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Role of exercise diffusing capacity in the preoperative evaluation of patients for lung resection Wang, Jeng-Shing

Abstract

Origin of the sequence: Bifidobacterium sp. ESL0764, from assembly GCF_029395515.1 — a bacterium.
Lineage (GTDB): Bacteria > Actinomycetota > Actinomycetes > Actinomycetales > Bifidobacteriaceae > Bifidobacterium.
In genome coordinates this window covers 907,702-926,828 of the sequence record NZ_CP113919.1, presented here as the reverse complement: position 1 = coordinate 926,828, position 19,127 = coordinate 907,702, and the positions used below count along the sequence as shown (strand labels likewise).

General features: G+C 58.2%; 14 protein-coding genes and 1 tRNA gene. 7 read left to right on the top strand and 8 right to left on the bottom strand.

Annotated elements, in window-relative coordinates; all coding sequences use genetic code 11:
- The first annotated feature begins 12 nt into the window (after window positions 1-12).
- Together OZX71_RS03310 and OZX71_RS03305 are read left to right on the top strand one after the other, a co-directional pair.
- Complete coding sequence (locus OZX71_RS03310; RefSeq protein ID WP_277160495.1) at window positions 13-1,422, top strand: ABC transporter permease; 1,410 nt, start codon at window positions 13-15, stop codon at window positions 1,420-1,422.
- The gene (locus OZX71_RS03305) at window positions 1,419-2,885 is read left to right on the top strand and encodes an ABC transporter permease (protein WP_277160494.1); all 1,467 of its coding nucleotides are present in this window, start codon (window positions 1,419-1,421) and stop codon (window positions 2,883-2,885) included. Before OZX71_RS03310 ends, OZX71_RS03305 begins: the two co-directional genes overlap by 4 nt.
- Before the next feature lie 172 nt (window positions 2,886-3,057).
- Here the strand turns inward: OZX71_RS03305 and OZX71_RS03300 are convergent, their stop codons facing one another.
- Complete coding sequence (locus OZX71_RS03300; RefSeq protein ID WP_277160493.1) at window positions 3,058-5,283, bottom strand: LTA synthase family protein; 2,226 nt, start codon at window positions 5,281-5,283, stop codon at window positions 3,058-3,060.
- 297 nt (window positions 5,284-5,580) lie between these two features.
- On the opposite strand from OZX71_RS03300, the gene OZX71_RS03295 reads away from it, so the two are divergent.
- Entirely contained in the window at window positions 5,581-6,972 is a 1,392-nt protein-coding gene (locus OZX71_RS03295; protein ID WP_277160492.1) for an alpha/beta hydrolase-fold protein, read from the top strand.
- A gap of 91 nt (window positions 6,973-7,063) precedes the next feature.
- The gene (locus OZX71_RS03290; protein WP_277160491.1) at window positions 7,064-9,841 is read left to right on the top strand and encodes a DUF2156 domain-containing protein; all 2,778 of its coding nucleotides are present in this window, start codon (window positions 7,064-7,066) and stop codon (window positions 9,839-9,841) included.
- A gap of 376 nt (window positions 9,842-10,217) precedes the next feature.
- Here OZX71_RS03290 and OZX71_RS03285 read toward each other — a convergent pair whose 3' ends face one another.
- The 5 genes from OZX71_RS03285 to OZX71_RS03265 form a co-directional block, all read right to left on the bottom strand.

Introduction: Pulmonary diffusing capacity for carbon monoxide (DLCO) at rest has been shown to be useful in the preoperative evaluation of patients for lung resection. DLCO increases during exercise but may not increase adequately if the pulmonary vascular bed is reduced by emphysema. Objective: The purpose of this prospective study is to evaluate whether lack of an adequate increase in DLCO during exercise is associated with increased postoperative complications following lung resection. Methods: We used a modification of the single breath DLCO technique, the 3-equation method (3EQ-DLCO), to determine DLCO during exercise in 57 patients undergoing lung resection at Vancouver General Hospital since October 1998. 3EQ-DLCO was determined during steady state exercise at 35% and 70% of the maximal workload reached in a progressive exercise test. Postoperative complications occurring within 30 days after resection were classified into mortality, cardiovascular and pulmonary complications. Maximal oxygen uptake, DLCO at rest, and the increase in DLCO during exercise, were compared in relation to postoperative complications. Results: Complications occurred in 19 patients (33%) and included mortality in 2 (4%), cardiovascular morbidity in 12 (21%), and pulmonary morbidity in 13 (23%). Pneumonia in 12% and atrial fibrillation in 18% of patients, were the major pulmonary and cardiovascular complications. Patients with complications had lower resting DLCO (RDLCO), lower increase in DLCO from rest to 70% of maximal workload expressed as % of predicted DLCO at rest ((70%-R)DLCO%), and lower maximal oxygen uptake, than patients without complications. Results suggested (70%-R)DLCO% was the best preoperative predictor of postoperative complications; a cut-off limit of 10% was the best index to identify complications, with a complication rate of 100% in patients with (70%-R)DLCO% < 10%, compared with a complication rate of 10% in patients with (70%-R)DLCO% > 10% (sensitivity = 78%, specificity = 100%). Conclusions: Patients who do not increase their DLCO sufficiently during exercise ((70%- R)DLCO% < 10%) have higher complication rates following lung resection. The strong correlation between exercise diffusing capacity and postoperative complications is likely due to the contribution of a reduced pulmonary capillary bed to cardiopulmonary complications. Exercise DLCO appear to be useful as an additional test to improve the prediction of postoperative morbidity following lung resection.

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